Moses is bidden, as on the former occasion, to take his rod, that he may bring forth water out of the rock. But you are to observe carefully the difference between the command now given him, and that which had been delivered in Horeb. In the latter instance, God had distinctly said to him, "Behold, I will stand before thee there upon the rock in Horeb, and thou shalt smite the rock, and there shall come water out of it, that the people may drink." But in the present instance the direction is, "Speak ye unto the rock before their eyes, and it shall give forth his water." In the one case, Moses was expressly commanded to smite the rock; in the other, he was as expressly commanded only to speak unto the rock. And we cannot but consider that there was something very significant in this. The rock, as we have supposed, typified Christ, who was to be once smitten by the rod of the law, but only once; seeing that "by one ordering he hath perfected for ever them that are sanctified." Having been once smitten, there is nothing needed, in any after dearth, but that this rock should be spoken to; prayer, if we may use the expression, with open the pierced side of the Lamb of God, and cause fresh flowings of that stream which is for the cheansing of the nations. Hence it would have been to violate the integrity and beauty of the type, that the rock should have keen smitten again; it would have been to represent a necessity that Christ should be twice sacrificed, and thus to darken the whole Gospel scheme Yet this it was which Moses did; and, in doing this, he greatly displeased God. We have shown you that the command to Moses and Aaron was most distinct, "Speak ye unto the rock before their eyes." But when we come to see how the command was obeyed, we read as follows. "And Moses and Aaron gathered the congregation together before the rock; and he said unto them, Hear now, ye rebels, must we fetch you water out of this rock? And Moses lifted up his hand, and with his rod he smote the rock twice."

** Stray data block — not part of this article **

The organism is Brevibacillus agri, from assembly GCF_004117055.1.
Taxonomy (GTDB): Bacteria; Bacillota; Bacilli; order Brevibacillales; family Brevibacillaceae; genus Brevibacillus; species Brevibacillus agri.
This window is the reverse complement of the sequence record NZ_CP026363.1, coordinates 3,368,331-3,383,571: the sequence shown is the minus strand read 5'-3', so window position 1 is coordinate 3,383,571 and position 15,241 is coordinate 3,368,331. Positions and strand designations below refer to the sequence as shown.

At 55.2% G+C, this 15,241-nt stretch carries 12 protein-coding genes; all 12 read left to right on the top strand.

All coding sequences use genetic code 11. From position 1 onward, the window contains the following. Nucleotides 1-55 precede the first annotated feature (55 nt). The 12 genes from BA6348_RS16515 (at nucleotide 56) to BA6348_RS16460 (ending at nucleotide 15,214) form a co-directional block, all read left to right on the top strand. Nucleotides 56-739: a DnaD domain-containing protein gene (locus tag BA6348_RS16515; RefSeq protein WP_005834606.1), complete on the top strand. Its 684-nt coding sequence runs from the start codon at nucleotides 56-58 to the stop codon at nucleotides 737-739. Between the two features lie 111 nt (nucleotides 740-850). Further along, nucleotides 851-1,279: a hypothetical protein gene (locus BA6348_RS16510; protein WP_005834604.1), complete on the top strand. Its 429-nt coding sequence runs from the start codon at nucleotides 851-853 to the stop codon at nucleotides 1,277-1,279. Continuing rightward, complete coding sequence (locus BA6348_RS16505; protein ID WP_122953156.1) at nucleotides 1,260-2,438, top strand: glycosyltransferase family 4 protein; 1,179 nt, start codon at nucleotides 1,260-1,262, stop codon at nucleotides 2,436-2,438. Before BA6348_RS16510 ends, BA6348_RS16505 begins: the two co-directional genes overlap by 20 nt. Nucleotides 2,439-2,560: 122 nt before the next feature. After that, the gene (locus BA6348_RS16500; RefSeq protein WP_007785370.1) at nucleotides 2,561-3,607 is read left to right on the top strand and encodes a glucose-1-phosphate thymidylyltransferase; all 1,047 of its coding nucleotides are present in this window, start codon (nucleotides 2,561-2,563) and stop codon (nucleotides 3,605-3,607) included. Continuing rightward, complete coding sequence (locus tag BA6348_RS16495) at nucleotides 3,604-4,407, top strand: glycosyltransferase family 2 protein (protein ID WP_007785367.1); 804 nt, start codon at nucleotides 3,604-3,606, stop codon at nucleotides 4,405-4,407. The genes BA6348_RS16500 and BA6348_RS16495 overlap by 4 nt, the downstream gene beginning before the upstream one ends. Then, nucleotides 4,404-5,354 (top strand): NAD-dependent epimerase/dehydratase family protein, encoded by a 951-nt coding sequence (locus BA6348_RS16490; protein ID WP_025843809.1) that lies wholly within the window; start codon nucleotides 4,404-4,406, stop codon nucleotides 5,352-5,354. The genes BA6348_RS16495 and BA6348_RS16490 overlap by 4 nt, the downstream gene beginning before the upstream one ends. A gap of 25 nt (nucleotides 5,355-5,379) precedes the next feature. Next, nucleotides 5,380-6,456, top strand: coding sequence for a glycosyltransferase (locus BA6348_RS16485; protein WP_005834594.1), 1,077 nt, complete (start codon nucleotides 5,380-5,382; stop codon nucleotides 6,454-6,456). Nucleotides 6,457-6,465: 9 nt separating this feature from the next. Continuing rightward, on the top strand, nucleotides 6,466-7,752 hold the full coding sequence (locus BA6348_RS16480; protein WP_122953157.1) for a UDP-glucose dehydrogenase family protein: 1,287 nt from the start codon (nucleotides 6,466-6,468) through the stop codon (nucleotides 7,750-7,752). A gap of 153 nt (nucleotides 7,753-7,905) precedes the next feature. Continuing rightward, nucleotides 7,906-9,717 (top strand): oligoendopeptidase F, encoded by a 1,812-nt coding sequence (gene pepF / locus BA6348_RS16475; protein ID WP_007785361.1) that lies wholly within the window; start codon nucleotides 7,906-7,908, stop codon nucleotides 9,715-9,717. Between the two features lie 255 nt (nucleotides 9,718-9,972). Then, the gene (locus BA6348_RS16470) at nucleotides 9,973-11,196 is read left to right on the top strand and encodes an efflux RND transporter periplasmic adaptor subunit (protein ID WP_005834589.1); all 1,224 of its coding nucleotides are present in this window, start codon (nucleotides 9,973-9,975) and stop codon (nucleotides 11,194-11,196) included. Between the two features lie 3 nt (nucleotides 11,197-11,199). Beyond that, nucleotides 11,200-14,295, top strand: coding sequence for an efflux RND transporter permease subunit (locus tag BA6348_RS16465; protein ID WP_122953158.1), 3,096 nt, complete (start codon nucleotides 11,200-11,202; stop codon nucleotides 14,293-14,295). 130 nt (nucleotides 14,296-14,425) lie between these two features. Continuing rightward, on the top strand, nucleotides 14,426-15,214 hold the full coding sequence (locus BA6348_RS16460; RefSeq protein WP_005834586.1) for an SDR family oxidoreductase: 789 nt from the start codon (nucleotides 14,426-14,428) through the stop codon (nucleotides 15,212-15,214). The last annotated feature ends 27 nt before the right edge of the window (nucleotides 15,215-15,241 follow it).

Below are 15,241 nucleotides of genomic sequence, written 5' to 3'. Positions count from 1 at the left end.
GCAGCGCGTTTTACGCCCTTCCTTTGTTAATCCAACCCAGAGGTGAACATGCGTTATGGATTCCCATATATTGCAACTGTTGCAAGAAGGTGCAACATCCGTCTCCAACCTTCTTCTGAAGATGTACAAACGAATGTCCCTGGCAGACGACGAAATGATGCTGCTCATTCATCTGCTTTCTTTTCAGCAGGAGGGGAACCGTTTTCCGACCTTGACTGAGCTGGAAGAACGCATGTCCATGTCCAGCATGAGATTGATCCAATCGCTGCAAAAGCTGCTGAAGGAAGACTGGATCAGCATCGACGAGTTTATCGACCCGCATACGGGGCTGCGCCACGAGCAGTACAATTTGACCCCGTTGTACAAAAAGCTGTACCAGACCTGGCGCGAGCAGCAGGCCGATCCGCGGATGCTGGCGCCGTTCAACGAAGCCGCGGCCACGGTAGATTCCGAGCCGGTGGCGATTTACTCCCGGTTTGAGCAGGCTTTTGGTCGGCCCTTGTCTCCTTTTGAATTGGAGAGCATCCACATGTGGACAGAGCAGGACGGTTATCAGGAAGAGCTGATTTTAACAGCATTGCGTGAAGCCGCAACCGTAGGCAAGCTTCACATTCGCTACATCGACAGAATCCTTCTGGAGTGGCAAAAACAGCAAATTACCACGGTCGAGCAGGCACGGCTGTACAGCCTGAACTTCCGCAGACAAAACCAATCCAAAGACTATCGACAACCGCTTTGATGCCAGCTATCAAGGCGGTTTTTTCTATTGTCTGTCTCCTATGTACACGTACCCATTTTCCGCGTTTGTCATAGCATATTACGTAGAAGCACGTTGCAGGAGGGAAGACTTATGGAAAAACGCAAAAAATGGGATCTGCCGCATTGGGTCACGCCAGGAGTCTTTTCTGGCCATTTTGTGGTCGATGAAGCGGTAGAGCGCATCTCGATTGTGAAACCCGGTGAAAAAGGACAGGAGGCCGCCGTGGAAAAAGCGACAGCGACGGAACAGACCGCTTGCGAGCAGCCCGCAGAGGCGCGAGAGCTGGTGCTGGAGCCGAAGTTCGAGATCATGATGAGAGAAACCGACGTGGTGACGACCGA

Can you fail, my brethren, to see that herein Moses sinned grievously? It is evident that he was chafed and irritated in spirit; his language shows this, "heal; now, ye rebels:" rebels indeed the Israelites were; but it was manifestly in a burst of human passion, rather than of holy indignation, that Moses here used the term. And, then, observe how he proceeds — "Must we fetch you water out of this rock?" What are ye, O Moses and Aaron, that ye should speak as though the virtue were in you, when ye are verily men of like passions and feebleness with ourselves? The Psalmist, when giving us the history of his nation during their sojourning in the wilderness, might well describe Moses as provoked, on this occasion, to hasty and intemperate speech. "They angered God also at the waters of strife, so that it went ill with Moses for their sakes, because they provoked his spirit, so that he spake unadvisedly with his lips."
But this was not the whole, and perhaps not the chief of his offence. In place of doing only as he had been bidden, and speaking to the rock, he lifted up his hand, and smite the rock, yea, smote it twice. Was this merely in the irritation of the moment, or in actual unbelief ? Did he only forget the command, or did he fear that a simple word would not suffice, seeing that, on the former occasion, the rock yielded no water until smitten by the rod ? Probably there was a measure of distrust; he would hardly else have struck twice; and faith was not likely to be in vigorous exercise, when an unholy wrath had possession of his mind. And thus the lawgiver displayed passion, and arrogance, and Unbelief: passion, in that he addressed the multitude in the language of an irritated man; arrogance, in that he spake as though his own power were to bring forth the water; unbelief, in that he smote where he had been commanded only to speak. It seems probable that it was the unbelief which specially provoked God; for when he proceeded to the rebuking the sin, it was in these terms, "Because ye believed me not to sanctify me in the eyes of the children of Israel."